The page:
Below, you’ll find some of our easiest core strengthening exercises for kids!
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This post about Core Strengthening Exercises for Kids is consistently one of our most viewed articles at The Inspired Treehouse. Why?
Because there are a lot of parents, teachers, and therapists out there who know that core strengthening is essential for the progression of nearly all other developmental skills. The core is the center of control for everything that the lower and upper body do!
When we talk about core strength for kids, we’re not referring to what you commonly see about adults working their abs to get a six- pack. Instead, we’re interested in building a strong core foundation so kids can be functional and successful with all of the tasks they need to do throughout the day.
It’s difficult to balance, perform coordinated movements on both sides of the body, sit up straight in a chair, hold a pencil, control scissors, or jump if you don’t have a strong core. We know that decreased core strength commonly contributes to other issues like W-Sitting and delayed motor skill development.
Why Do So Many Kids Have Weak Core Muscles?
This could be due to a number of reasons including:
-An increase in the number of children with developmental delays
-The rising trend of children being less physically active during the school day as academic demands in the classroom become more intense
-Kids becoming more interested in video games and television than a game of tag in the backyard.
Whatever the reason, we’re here to help!
Core Strengthening Exercises for Kids
The core muscles are the muscles in the abdomen, hips, glutes, back and pelvis and the key to strengthening these muscles is making it fun — like a game! Issue a challenge, give the activity a playful purpose!
Here are a few of our best core exercises to help you get started.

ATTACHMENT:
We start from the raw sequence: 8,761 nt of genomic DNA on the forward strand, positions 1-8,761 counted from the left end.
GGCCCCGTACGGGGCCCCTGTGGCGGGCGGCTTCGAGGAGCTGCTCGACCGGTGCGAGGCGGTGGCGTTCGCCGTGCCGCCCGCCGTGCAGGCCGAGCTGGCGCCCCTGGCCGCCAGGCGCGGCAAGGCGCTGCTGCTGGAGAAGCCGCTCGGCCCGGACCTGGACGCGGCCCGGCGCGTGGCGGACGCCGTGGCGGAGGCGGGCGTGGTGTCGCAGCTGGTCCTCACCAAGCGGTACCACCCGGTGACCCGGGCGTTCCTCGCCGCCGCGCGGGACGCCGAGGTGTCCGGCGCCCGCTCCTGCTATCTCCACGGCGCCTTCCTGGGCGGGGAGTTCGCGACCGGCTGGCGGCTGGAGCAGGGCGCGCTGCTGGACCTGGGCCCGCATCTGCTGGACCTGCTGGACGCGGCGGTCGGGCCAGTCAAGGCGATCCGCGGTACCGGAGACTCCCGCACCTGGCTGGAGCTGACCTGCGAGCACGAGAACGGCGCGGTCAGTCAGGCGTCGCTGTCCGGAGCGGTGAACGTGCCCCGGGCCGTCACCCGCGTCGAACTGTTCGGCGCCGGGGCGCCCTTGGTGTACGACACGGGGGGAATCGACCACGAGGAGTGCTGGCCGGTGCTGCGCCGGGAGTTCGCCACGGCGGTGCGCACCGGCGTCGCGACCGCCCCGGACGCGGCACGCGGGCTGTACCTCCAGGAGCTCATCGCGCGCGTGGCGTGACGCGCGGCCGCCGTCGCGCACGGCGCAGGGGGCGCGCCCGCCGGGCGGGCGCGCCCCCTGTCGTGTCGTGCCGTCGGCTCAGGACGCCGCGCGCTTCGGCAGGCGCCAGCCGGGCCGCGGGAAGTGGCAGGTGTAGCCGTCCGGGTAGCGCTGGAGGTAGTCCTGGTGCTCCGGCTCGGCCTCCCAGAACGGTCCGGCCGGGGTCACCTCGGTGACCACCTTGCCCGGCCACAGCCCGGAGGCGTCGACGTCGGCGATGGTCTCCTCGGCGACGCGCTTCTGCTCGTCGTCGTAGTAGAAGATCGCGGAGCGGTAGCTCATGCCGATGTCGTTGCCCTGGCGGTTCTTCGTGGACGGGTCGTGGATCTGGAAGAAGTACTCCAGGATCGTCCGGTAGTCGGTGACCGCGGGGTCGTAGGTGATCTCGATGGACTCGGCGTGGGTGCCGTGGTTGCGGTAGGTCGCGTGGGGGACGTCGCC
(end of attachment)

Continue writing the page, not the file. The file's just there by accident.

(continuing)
*Always make sure that when your child is completing ANY of these core exercises that she is breathing! Breath holding allows your child to compensate and not use the crucial core muscles that these exercises target. Coach kids when to inhale and exhale for each movement so they get the full benefits of core exercises.
1 || Bridging
Have your child get into the starting position by lying on their back with their knees bent and feet flat on the floor. Have them push hard through their heels to raise their bottom up off the floor. Be sure that they are keeping their head and shoulders on the ground and their spine in a straight line (see photo above). Can they hold it? This one is a great strengthener for the hamstrings too! Be sure that the left side and the right side of the hips are lifted and even.
How to Change it Up:
-Try having the child lift and lower with control (up for a count of 3, down for a count of 3).
-Put a stuffed animal between the child’s knees and have them squeeze while completing the bridging.
-For a BIG challenge, have your child place his feet on a pillow or small ball and try to maintain stability while bridging.
-Zoom some cars underneath — How many cars can you get under the bridge before it falls?
-Find a few small, stuffed animals and walk them under the bridge — Don’t squish the bunny!
2 || Superman
Have your little one fly like the superhero and strengthen their back! Have them lie on their stomach on the floor and try to lift their arms up off of the floor so that their upper chest comes up too.
How to Change it Up:
-Can they lift their legs? How about arms and legs at the same time?
-Can they hold a ball between their hands or their feet while lifting up?
-Place a stuffed animal on the child’s back and see if he can complete this exercise with enough control to keep the animal from falling.
-Make it fun by having the child reach up for you to hand them pieces of a puzzle or to place stickers on the wall.
-Make it even more fun by trying it on a swing or a large ball
3 || Knock Me Over
This has always been a favorite of the kids I see for physical therapy. It can be done with smaller children on your lap, or with bigger kiddos on a large therapy ball or even with them kneeling on both knees.